“Up-Tempo” Not Evident In Tedford’s HistoryJune 28th, 2014
Wachtel dug up all kinds of data and Joe must commend him. This was some telling stuff.
Many Buccaneers players have referenced the word “up-tempo” to describe Tedford’s offense. However, Wachtel’s number crunching reveals that fast-paced action is absolutely not in Tedford’s DNA.
Unlike many of the fresher offensive coordinators in the NFL who have been a blessing for fantasy football, Tedford has not called for a fast-paced offense. Over the past ten seasons at California, the 67.5 plays-per-game averaged by his offenses have an average rank of just 79th among all college football programs. For context, the three-year average for college teams is 73.4 plays-per-game compared to 64.1 in the NFL. Accounting for that drop-off would place Tedford’s projected plays-per-game at approximately 58.9. Tampa Bay has also found themselves under the NFL’s average total offensive plays over the past two seasons and with a new, defensive minded Head Coach in Lovie Smith, we can expect the offensive tempo to be near the league average at best.
In regards to the playcalling, Tedford does like to run the football and has done so on 54% of his offensive plays while at California. In the past two seasons, only 11 out of a possible 64 NFL offenses have ran the ball greater than 50% of the time over the course of a season. The average regular season win totals of those teams is 9.2, which provides evidence that a run-based offense can still be successful in this so called “passing league.”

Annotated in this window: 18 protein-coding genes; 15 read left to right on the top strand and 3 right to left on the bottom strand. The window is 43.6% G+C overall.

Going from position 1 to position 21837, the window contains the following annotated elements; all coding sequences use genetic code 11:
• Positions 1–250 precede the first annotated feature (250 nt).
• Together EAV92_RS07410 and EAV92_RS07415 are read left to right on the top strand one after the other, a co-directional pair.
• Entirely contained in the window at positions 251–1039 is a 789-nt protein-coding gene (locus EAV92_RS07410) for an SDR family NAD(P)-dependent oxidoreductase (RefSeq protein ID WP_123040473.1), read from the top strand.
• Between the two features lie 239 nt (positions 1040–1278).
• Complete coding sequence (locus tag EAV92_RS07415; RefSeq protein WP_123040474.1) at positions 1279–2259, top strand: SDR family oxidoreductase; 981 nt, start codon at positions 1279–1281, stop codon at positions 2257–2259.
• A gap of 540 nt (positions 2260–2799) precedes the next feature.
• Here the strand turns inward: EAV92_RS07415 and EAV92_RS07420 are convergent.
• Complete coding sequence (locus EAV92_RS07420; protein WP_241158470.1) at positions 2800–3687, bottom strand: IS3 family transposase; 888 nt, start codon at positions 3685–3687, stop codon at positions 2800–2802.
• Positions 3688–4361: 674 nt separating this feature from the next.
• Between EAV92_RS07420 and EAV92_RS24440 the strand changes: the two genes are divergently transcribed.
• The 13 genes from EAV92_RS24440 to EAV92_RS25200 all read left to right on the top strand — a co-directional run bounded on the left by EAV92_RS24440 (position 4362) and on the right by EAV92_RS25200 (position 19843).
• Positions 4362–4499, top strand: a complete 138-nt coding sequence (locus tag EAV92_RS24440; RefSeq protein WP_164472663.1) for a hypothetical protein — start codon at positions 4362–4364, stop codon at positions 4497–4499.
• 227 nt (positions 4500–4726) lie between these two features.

As indicated above, Tampa Bay’s recent offenses have fallen right in line with the NFL’s pass / run split. When considering Tedford’s move to the NFL and the organization’s use of their top 2014 draft selections for receivers, it can be expected that Tedford relies on the passing game a little more than in his past. Nevertheless, it remains likely that the team will be among the more run-centric offenses in the NFL.
There’s plenty more to read via the link above.
What does it all really mean? Joe has no clue, though Joe is confident Tedford yearns to open his playbook and intelligently attack playing effective and creative situational football.
What those situations are, of course, will fall largely on the Bucs defense. Last year, Tampa Bay was a turnover-forcing machine getting the kind of results Lovie Smith craves for 2014, but Mike Glennon, Mike Sullivan and the offense were historically dreadful and couldn’t capitalize.
It’s painful for Joe to type this, and Joe apologizes for the painful memories it will conjure, but the Bucs averaged 5.2 points scored in the second half of games last season. If that happens again, Joe’s all in favor of firing Tedford after one season.